Delivery methods include:
3. A generics gap
Many drugs lose their patents, enabling competitors to create lower-priced generics, cutting the cost to patients 80%.
That’s not the case for COPD medications: The drug itself might lose its patent or market exclusivity, but pharmaceutical companies patent the inhaler itself, Ballreich says. Any alteration to the inhaler gives the drug makers market protection.
Related article: Top Barriers to Effective COPD Treatment
That’s why top-selling anticholinergic inhaler drug tiotropium (Spiriva Handihaler) dates back to 2004 yet has no generic competition. “True generics compete on price, whereas branded drugs essentially have a quasi-monopoly,” Ballreich says.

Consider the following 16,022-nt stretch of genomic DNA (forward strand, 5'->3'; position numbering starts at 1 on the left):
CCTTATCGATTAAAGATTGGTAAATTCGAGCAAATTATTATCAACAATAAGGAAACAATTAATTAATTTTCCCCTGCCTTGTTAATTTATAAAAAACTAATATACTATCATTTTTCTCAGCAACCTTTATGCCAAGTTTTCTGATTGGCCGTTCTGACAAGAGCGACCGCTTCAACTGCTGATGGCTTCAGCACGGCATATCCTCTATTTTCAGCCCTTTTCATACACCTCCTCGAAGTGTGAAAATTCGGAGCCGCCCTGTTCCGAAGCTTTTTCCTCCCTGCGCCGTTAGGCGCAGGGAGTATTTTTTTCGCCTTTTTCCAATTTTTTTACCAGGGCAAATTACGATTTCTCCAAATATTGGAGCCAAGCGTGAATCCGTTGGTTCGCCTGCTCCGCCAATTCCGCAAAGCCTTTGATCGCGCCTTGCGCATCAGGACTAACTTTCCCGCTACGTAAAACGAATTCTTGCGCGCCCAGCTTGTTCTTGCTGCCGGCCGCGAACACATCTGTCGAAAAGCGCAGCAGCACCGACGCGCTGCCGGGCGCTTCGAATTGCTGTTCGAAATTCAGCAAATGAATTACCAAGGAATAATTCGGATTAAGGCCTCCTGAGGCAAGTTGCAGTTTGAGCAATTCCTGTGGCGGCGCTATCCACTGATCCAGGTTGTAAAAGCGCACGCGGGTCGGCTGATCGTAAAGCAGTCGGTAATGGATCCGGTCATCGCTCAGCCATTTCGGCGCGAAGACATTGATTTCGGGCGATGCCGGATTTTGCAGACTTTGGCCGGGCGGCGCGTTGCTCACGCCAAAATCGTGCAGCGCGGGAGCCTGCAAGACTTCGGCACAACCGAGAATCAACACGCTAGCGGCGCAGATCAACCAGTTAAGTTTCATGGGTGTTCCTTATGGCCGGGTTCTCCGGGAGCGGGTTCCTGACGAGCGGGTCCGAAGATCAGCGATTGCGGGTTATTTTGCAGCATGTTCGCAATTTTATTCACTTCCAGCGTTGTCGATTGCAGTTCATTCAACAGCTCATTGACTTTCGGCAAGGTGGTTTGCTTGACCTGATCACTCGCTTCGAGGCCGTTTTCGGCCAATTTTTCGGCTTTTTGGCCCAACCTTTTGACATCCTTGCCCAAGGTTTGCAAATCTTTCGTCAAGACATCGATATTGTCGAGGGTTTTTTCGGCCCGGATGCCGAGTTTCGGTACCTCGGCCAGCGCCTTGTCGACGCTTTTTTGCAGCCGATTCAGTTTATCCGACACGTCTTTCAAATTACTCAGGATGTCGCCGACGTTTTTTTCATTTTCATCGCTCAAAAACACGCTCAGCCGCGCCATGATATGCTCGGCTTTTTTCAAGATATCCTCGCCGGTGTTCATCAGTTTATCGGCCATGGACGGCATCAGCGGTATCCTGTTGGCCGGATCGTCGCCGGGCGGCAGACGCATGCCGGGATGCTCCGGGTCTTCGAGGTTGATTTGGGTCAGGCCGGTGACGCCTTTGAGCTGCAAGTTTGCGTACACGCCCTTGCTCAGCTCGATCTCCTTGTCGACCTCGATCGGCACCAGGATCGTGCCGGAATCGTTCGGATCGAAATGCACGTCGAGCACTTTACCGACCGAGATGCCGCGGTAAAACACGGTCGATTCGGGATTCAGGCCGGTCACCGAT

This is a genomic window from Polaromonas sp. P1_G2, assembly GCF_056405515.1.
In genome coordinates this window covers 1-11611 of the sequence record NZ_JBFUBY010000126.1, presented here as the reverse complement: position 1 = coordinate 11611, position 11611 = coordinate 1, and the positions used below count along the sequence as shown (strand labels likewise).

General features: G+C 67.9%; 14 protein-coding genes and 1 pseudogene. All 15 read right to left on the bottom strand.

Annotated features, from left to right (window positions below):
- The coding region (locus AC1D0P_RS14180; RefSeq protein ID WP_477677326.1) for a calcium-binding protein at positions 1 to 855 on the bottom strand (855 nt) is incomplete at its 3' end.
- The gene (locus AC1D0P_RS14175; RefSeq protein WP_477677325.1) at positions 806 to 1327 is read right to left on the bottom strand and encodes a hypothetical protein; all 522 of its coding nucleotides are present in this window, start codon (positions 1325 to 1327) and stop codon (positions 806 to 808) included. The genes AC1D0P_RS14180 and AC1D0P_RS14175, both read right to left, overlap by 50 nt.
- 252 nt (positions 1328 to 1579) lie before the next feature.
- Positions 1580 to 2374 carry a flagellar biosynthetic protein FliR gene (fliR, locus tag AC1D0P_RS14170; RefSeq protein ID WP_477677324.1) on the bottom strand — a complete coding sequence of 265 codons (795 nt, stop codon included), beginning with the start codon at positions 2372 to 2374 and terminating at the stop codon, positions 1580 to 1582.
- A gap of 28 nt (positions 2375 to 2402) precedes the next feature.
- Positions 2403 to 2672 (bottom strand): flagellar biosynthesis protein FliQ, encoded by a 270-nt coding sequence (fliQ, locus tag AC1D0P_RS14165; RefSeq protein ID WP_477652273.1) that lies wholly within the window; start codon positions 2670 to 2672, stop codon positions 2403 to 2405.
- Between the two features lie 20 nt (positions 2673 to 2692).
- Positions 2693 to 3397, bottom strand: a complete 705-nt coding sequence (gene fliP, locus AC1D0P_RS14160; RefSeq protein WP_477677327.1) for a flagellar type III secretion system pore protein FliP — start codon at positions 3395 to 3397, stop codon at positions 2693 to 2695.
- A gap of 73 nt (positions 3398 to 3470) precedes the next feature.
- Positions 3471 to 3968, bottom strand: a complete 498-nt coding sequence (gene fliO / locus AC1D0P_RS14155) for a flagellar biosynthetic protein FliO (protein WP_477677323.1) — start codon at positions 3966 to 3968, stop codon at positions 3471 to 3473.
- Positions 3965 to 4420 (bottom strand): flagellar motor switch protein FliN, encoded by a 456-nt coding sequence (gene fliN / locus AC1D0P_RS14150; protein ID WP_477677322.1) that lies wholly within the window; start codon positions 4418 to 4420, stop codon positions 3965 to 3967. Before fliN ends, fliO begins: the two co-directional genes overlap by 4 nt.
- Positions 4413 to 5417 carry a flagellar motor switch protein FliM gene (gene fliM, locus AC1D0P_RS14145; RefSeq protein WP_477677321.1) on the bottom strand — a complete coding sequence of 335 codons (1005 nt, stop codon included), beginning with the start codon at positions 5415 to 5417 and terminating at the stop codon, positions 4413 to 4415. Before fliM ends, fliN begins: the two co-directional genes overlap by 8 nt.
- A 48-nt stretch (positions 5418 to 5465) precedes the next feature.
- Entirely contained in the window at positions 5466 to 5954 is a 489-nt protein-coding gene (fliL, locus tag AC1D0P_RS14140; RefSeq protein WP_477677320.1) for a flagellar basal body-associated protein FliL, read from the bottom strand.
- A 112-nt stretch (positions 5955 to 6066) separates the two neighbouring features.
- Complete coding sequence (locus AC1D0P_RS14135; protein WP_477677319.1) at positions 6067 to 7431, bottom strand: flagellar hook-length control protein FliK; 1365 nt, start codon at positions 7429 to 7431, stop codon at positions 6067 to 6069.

Failure to discount unaffordable prescriptions backfires for insurance companies since many patients cannot afford to fill them.
“The biggest benefit for patients is keeping them out of the hospital-and that’s delivered via the right medication,” Clum says.
4. Beware of the donut hole
Many COPD patients get caught in the financial gulley known as the donut hole. That occurs once they’ve reached the copay out-of-pocket threshold (TrOOP) for Medicare Part D prescriptions yearly of $3,750. They then pay in full all prescriptions till they reach catastrophic coverage of $5,000. At that point, they are charged 5% of prescription costs.
“In between, patients often are not taking their medications-and that’s crucial with COPD medications, a number of which are most effective when taken regularly,” Ballreich says.
5. Urge patients to keep you in the loop
Sometimes the patient is first to learn their prescribed drug no longer is covered by Medicare or insurance.